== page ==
Errors & Omissions: In this nuclear war of words, we've surrendered to hypocrisy

Our legendary pedant surveys on the failures of language from this week's newspaper

Guy Keleny
Friday 28 September 2012 18:27

Here is a story you will never read in this or any other newspaper: “President Obama has issued a stern warning to Iran to abandon its ambition to acquire a nuclear deterrent.”

It is an iron law of journalese usage that every nuclear power in the world has a nuclear weapon – except one. Britain alone occupies a higher moral plane, and deploys not a weapon but a deterrent. Nuclear weapons are very horrible, but nobody, surely, ever died a ghastly death as a result of being hit by anything so innocuous, so reassuringly dull, as a deterrent. It must be all right for us to have one of those.

You can see why admirals, politicians and mandarins would like us all to think like that, but newspapers ought to call a spade a spade. In the case of British nuclear weapons they never do.

A dramatic example of this surrender to political cant appeared on Thursday’s front page. The headline read: “Top military chiefs go cold on nuclear deterrent.” In the story below, “deterrent” or “deterrence” appeared five times, “weapons” only once – and that was in a quotation.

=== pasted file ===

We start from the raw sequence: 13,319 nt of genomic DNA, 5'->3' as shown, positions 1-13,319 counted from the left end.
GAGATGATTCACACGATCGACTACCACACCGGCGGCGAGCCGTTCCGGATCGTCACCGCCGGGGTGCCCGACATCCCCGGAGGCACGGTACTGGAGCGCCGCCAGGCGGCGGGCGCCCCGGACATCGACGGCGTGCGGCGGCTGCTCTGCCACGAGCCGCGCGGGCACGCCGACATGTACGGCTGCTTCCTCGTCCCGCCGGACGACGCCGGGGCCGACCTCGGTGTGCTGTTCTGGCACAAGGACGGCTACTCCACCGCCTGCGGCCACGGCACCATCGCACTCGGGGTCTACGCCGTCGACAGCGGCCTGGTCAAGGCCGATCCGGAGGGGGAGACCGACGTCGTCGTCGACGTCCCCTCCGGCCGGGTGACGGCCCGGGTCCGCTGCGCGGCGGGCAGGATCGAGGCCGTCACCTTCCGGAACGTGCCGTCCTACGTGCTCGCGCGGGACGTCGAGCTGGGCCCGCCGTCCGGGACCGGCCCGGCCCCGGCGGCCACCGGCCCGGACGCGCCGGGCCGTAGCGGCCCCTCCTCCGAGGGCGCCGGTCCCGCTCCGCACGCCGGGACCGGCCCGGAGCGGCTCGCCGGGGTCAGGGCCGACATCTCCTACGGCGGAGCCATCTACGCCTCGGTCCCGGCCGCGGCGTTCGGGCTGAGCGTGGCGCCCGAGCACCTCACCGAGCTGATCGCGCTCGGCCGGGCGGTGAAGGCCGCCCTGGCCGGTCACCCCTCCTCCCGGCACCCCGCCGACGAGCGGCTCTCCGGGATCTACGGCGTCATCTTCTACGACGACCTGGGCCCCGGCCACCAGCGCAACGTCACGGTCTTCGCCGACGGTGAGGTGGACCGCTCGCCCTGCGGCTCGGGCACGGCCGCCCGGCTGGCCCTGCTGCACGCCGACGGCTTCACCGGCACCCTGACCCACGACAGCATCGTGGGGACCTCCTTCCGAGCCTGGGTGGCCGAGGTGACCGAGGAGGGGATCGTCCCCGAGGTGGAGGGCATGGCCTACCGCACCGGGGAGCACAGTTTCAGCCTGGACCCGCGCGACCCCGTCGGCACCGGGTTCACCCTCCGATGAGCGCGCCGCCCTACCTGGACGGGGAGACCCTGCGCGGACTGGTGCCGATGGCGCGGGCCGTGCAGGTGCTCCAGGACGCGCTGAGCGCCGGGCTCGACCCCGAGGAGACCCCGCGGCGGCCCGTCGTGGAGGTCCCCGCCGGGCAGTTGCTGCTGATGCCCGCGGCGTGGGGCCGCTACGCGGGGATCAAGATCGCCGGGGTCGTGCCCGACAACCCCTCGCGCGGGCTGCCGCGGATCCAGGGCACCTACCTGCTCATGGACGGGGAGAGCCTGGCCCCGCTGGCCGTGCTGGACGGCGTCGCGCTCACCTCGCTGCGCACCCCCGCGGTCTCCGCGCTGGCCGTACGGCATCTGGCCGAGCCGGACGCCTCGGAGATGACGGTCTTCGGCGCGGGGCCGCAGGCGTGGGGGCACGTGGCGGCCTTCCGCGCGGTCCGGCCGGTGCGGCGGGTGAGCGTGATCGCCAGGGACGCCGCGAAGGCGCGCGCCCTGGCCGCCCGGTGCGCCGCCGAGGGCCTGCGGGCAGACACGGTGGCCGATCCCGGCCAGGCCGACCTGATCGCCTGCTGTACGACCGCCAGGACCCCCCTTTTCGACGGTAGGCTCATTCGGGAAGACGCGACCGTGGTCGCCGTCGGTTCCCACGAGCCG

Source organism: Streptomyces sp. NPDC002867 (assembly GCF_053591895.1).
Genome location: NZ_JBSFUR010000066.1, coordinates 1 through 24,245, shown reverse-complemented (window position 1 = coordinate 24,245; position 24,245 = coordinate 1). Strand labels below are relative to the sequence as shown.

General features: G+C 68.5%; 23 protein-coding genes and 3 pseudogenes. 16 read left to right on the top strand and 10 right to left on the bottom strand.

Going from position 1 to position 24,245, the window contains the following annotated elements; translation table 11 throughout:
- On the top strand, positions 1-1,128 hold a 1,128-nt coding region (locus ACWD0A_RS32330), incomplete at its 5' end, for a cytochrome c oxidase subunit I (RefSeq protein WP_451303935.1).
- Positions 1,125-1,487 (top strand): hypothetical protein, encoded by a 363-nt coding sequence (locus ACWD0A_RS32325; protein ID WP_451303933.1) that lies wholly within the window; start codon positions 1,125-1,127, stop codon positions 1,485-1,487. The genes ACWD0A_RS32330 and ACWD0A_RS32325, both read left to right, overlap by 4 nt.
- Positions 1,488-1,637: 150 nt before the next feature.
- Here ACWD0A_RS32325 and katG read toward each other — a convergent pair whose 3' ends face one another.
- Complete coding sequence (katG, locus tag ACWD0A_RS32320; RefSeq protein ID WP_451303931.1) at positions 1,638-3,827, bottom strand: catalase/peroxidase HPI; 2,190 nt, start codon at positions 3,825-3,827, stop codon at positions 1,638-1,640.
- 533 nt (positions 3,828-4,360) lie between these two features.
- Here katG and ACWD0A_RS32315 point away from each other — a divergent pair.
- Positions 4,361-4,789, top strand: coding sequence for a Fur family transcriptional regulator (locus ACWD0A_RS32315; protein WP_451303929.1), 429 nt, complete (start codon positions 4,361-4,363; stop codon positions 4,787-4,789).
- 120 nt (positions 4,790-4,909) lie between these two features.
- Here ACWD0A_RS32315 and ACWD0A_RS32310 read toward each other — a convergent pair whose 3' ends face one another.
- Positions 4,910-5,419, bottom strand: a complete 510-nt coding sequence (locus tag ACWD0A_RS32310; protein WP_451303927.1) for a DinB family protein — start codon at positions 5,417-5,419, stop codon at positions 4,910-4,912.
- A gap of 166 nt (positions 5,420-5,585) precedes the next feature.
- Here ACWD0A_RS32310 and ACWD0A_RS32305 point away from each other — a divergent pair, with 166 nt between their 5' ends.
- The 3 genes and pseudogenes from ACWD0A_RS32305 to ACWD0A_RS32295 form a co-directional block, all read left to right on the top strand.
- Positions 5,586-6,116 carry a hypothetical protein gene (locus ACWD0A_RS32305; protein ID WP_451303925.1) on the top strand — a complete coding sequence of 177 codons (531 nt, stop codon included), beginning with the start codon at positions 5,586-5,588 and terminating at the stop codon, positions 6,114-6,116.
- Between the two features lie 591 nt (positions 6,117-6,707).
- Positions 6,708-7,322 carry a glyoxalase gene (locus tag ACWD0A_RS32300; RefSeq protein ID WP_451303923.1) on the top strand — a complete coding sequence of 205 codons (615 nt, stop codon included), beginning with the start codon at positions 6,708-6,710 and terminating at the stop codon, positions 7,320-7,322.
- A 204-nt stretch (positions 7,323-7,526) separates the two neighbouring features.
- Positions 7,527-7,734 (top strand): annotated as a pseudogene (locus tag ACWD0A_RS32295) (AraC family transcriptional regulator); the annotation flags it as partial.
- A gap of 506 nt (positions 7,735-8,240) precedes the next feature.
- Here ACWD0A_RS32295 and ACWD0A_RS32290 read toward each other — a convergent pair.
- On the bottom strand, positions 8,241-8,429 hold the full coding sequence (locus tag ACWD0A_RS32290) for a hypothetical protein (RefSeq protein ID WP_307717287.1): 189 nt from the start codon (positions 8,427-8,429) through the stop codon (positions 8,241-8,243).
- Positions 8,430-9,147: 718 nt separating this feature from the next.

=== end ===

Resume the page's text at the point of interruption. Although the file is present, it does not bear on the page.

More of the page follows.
This kind of hypocrisy is not new. Remember the pronouncement of the enigmatic Mr Baldwin to the reporter William Boot in Evelyn Waugh’s Scoop (1938): “You should ask me whether I have any message for the British public. I have. It is this: ‘Might must find a way.’ Not ‘Force’, remember; other nations use ‘force’; we Britons alone use ‘Might’.”

Appeal upheld: Bill Pougher writes to draw attention to this, from a sport story on Wednesday: “Terry is likely to be found guilty of the charge … but he could appeal the verdict.” Mr Pougher would prefer “appeal against the verdict”, and I think he is right. “Appeal” as a transitive verb, with the direct object “verdict”, is an American usage, but none the worse for that. The problem is that it introduces an inconsistency into the grammar. Hitherto, appeal has always been an intransitive verb, with indirect objects preceded by a preposition: “I appeal to this court for justice against the verdict.” Into this harmonious scheme “appeal the verdict” introduces a clanging wrong note. People with a sensitive ear for such things, such as Mr Pougher, don’t like it, and I am with them.

Chain link: Last Saturday we reported on the advance orders for J K Rowling’s new book received by “Waterstones, the country’s biggest book-chain store”. No, Waterstones is a book chain-store. A book‑chain store would presumably be a store selling book chains. That’s not a line of merchandise there can be much demand for these days, though there are a few chained libraries left, notably at Hereford Cathedral.

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